Conservatism: a perfect fit … if you're an individual

The Response - 04/10/2022

William F. Buckley, Jr.
Back in the early 80s, before colored hair became popular (green, pink, purple, et al), I saw a brunette girl at a restaurant with half of her hair dyed electric blue. I elbowed my friend to look. Later, I told other friends what I saw, as if commenting on something peculiar. I said to one friend, "She has guts to dye her hair that way." And then it hit me: 'Yeah, she does have guts.'

It takes strength to make an obvious individual statement like that. I stopped talking about her because I realized I admired her. I wished I had that confidence to be as different as I want to be.

I admire a man or a woman of whom I can say, "He's his own man" or "She's her own woman" - People who give a voice to their individual expressions. Instead, most of us feel like a part of the whole. We are desperate to have a "self" to express.

A key principle of Conservatism is the freedom to express yourself as an individual. Free of government intrusion. Free of groupthink. The Liberal manifesto is to get everyone to acquiesce to their group agenda, without questioning it. But, in America, the individual is more important than the group. That sounds selfish. It's not. That idea guards our freedom.

The Founders wrote a structurally sound plan for government in the Constitution and then added the Amendments which scream for individualism. Each individual is free to criticize the government in speech and print. Each individual can own a firearm. Each individual has the right to due process. Each individual has the right to vote regardless of color or ethnicity. They are individual rights, not group rights.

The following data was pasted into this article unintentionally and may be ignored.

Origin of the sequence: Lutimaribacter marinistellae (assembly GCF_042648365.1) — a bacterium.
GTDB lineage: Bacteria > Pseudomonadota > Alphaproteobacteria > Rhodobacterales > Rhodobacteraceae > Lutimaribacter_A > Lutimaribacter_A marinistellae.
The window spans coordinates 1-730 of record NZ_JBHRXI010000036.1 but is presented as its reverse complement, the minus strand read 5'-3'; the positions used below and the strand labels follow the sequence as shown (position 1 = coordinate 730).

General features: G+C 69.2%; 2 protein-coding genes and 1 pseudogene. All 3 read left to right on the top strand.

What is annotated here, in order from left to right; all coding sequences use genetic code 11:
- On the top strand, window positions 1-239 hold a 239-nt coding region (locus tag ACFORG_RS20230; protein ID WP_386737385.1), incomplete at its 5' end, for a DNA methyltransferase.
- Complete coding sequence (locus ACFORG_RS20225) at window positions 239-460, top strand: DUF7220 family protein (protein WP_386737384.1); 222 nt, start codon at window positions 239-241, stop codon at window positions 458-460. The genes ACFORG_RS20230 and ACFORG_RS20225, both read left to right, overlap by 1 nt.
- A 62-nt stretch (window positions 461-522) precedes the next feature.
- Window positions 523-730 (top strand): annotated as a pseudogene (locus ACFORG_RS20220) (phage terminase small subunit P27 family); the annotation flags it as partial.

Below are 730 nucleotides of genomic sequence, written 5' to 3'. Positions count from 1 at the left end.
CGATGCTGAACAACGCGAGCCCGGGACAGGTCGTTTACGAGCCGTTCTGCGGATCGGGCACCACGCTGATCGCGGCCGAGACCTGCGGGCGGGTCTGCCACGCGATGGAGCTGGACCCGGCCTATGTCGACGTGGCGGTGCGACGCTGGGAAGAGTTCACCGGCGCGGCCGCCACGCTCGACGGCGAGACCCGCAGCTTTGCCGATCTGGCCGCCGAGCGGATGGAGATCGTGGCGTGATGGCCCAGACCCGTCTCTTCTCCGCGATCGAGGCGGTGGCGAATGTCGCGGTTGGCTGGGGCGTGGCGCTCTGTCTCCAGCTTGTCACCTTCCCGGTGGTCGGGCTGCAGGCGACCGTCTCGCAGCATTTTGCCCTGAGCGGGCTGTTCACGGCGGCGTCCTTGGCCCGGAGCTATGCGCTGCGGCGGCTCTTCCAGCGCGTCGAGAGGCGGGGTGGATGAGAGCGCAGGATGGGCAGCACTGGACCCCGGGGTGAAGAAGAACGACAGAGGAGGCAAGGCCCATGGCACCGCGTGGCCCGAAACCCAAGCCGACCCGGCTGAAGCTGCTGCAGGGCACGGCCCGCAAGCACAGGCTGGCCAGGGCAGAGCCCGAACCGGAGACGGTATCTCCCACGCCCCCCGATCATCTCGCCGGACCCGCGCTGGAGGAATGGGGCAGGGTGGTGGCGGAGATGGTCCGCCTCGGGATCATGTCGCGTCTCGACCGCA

My favorite Individual is the famous Conservative, William F. Buckley. He was the leader of the movement for decades beginning in the 1950s. In the 60s and 70s he rode a motorcycle, grew out his hair and hired young people for his magazine, National Review, where they wrote favorably about the Woodstock Rock Festival and the Rolling Stones. These were not "Conservative" approaches to life.

People, including college students, flocked to Buckley, not because they believed everything that he espoused but because he was a rebel, an individual. A Conservative who didn't even fit in the conservative segment of the Republican Party. He wasn't experiencing the "quiet desperation" Thoreau imputed on the mass of humanity. One student said of him, "He doesn't hedge, he says it."

Two months after he graduated from Yale, he started writing a book exposing the atheism and Socialism of his professors. He named names. One reviewer of "God & Man at Yale" said, "He conducts himself with a disrespect for his teachers that is charming and stimulating." Is flaying the faculty a Conservative notion? Yes. He was standing up as an individual against professors who taught that the governmental elite were qualified to structure the private lives of its citizens. It was the point where professorial arrogance and ignorance coalesced.

If you feel like you're forced to be quiet, join the Conservative Movement and be an individual. You don't have to parrot government dignitaries or the mantra of a social activist or your college professors. You don't even have to toe the line with a popular Conservative. You can make up your own mind and join the "group" of individuals.